The Impacts of Climate Change on Crop Yields in Tanzania: Comparing an Empirical and a Process-Based Model

  • Pedram Rowhani
  • Navin Ramankutty
  • William J. Martin
  • Ana Iglesias
  • Thomas W. Hertel
  • Syud A. Ahmed


Global food production will need to increase by 70–100% by the year 2050 to meet the higher demands of a larger population and higher per person consumption (Godfray et al. in Science 327:812–818, 2010; Foley et al. in Nature 478:337–342, 2011). At the same time, growth in agricultural production will face substantial challenges due to a changing climate (Cline in Global warming and agriculture: impact estimates by country. Peterson Institute for International Economics, Washington D.C, 2007). The international community is setting up important financial structures (Nakhooda et al. in Mobilising international climate finance: lessons from the fast-start finance period. Overseas Development Institute, London, UK, 2013) and mobilising large sums which need to be wisely used and effectively administered (Donner et al. in Science 334:908–909, 2011). Facing strong budgetary constraints, policy makers are under the additional pressure to select adaptation options that are well-targeted and have the highest impact. A wide variety of potential measures exist to offset the potential climate-related agricultural losses [e.g. improved irrigation infrastructure, better fertilizer management, crop variety changes, development of new heat resistant crops, (Vermeulen et al. in Environ Sci Policy 15:136–144, 2012)]. Yet very little is known about the detailed climatic processes impacting agriculture in the future making it challenging to identify the appropriate adaptation strategy in different regions of the world.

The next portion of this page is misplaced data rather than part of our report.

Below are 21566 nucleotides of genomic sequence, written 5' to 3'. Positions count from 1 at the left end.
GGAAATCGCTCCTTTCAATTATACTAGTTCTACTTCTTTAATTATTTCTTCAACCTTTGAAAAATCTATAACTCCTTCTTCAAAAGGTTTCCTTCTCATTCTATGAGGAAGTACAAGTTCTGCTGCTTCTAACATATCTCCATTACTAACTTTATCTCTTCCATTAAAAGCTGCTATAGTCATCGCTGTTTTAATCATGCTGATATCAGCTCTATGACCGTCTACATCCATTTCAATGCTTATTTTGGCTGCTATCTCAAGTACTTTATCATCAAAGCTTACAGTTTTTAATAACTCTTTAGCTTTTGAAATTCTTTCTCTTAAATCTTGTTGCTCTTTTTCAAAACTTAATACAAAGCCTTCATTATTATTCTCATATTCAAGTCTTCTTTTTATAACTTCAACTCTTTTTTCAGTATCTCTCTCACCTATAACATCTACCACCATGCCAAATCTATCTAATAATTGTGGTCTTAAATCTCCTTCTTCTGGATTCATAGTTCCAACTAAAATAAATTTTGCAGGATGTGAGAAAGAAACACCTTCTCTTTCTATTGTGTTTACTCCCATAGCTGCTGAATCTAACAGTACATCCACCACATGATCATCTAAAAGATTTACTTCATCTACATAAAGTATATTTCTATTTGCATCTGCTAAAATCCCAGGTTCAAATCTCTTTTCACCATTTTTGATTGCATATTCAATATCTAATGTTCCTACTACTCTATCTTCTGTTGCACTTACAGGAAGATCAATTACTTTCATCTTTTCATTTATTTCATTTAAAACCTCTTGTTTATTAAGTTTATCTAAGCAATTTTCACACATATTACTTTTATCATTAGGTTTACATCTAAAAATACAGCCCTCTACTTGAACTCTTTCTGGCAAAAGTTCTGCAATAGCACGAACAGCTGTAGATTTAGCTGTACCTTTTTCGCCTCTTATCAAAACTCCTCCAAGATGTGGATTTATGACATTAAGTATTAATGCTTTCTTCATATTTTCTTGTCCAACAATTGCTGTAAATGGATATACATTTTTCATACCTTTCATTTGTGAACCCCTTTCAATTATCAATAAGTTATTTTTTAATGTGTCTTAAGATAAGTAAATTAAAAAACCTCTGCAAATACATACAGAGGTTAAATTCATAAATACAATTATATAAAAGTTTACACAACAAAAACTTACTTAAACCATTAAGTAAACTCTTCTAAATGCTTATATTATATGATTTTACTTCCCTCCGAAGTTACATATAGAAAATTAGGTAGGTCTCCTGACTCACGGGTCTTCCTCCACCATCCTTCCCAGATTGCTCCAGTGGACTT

This research was supported by the World Bank’s Trust Fund for Environmentally and Socially Sustainable Development. Many thanks to David Lobell for his help and suggestions in improving this manuscript.


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Copyright information

© Springer Nature Switzerland AG 2018

Authors and Affiliations

  • Pedram Rowhani
    • 1
    • 2
  • Navin Ramankutty
    • 2
    • 3
  • William J. Martin
    • 4
  • Ana Iglesias
    • 5
  • Thomas W. Hertel
    • 6
  • Syud A. Ahmed
    • 4
  1. 1.Department of GeographyUniversity of SussexBrightonUK
  2. 2.Department of GeographyMcGill UniversityMontrealCanada
  3. 3.Liu Institute for Global IssuesUniversity of British ColumbiaVancouverCanada
  4. 4.Development Research GroupThe World BankWashington DCUSA
  5. 5.Department of Agricultural Economics and Social SciencesUniversidad Politécnica de MadridMadridSpain
  6. 6.Center for Global Trade Analysis, Purdue UniversityWest LafayetteUSA

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